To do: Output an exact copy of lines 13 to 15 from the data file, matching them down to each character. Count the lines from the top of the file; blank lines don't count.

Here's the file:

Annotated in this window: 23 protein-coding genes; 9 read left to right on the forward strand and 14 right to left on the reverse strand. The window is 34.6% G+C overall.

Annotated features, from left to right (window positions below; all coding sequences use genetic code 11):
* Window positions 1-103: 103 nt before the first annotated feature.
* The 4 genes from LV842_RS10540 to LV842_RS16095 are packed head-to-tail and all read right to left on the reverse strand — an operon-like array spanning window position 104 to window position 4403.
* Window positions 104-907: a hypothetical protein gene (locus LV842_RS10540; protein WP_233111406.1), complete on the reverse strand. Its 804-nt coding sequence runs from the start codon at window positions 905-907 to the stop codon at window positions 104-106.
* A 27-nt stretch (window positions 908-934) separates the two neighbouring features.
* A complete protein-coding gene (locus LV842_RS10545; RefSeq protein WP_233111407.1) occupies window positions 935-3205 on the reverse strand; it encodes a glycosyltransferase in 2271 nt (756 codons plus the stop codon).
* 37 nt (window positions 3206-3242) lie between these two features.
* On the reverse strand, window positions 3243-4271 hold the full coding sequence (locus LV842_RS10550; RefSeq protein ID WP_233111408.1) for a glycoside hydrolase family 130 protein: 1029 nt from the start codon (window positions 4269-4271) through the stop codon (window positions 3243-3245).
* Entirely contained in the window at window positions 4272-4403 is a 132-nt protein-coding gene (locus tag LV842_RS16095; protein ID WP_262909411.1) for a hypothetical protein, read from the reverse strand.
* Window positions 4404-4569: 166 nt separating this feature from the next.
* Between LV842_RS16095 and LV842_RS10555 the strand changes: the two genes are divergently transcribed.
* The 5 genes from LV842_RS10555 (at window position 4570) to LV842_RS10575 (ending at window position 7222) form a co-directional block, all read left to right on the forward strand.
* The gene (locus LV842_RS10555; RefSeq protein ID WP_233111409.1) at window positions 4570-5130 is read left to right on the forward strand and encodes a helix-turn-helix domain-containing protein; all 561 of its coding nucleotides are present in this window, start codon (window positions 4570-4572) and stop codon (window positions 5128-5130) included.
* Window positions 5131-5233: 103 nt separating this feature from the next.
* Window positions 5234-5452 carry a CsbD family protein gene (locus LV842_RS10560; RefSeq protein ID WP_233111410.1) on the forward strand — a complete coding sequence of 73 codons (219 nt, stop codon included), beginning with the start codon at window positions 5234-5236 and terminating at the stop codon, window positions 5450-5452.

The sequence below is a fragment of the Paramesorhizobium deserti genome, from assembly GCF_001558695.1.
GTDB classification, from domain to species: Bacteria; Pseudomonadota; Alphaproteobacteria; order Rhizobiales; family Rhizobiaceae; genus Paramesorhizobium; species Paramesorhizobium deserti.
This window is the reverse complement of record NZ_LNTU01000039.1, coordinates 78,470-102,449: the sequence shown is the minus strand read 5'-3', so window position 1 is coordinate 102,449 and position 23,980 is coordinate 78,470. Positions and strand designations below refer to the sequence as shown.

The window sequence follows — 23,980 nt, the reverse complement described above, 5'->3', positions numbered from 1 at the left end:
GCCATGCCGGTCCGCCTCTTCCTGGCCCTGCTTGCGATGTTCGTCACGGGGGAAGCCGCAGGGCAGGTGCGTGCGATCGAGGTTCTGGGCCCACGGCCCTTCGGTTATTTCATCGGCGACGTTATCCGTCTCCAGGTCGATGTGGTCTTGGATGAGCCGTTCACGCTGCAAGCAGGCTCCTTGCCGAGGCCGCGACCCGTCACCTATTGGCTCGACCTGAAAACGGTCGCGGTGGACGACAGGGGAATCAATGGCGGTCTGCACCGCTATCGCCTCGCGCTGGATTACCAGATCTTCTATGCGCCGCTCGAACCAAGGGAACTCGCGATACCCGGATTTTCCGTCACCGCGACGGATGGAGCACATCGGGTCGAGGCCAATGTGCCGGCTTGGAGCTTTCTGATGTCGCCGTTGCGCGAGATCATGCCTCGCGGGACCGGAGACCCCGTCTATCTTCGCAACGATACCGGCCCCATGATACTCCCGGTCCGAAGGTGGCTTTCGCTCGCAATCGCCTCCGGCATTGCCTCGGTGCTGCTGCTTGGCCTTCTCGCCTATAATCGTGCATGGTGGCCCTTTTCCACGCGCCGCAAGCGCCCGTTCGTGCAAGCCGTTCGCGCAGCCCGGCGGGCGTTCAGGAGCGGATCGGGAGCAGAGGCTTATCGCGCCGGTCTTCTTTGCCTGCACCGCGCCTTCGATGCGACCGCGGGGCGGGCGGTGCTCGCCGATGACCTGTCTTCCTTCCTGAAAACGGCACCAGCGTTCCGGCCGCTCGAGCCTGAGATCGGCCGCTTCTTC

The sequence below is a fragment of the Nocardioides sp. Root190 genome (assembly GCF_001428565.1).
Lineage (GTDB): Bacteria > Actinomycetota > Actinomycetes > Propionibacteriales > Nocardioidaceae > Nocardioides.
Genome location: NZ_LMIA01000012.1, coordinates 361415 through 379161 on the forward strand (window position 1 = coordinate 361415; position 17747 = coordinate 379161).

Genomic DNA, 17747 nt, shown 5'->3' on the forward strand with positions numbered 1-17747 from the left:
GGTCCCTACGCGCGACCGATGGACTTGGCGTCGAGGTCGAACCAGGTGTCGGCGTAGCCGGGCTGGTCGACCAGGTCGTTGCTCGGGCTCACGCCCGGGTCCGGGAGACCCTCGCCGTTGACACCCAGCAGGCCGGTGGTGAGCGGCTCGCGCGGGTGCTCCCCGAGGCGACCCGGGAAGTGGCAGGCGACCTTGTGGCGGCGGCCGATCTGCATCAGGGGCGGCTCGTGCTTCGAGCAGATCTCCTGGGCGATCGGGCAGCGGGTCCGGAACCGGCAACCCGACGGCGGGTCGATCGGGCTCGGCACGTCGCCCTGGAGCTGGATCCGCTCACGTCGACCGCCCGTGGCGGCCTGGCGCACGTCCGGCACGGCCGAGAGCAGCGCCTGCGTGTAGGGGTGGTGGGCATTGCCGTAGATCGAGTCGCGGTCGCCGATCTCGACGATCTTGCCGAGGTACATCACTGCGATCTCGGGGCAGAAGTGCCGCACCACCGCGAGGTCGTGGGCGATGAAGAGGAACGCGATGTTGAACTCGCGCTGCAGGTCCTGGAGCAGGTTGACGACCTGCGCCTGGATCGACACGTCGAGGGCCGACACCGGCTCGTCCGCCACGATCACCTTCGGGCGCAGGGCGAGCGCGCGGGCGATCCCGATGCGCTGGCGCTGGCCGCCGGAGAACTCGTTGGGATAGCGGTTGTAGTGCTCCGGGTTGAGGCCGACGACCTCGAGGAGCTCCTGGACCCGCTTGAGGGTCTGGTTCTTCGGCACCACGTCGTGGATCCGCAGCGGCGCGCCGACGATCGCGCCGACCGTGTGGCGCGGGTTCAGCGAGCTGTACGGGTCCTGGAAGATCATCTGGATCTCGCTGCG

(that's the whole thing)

* The 5 genes from LV842_RS10555 (at window position 4570) to LV842_RS10575 (ending at window position 7222) form a co-directional block, all read left to right on the forward strand.
* The gene (locus LV842_RS10555; RefSeq protein ID WP_233111409.1) at window positions 4570-5130 is read left to right on the forward strand and encodes a helix-turn-helix domain-containing protein; all 561 of its coding nucleotides are present in this window, start codon (window positions 4570-4572) and stop codon (window positions 5128-5130) included.
* Window positions 5131-5233: 103 nt separating this feature from the next.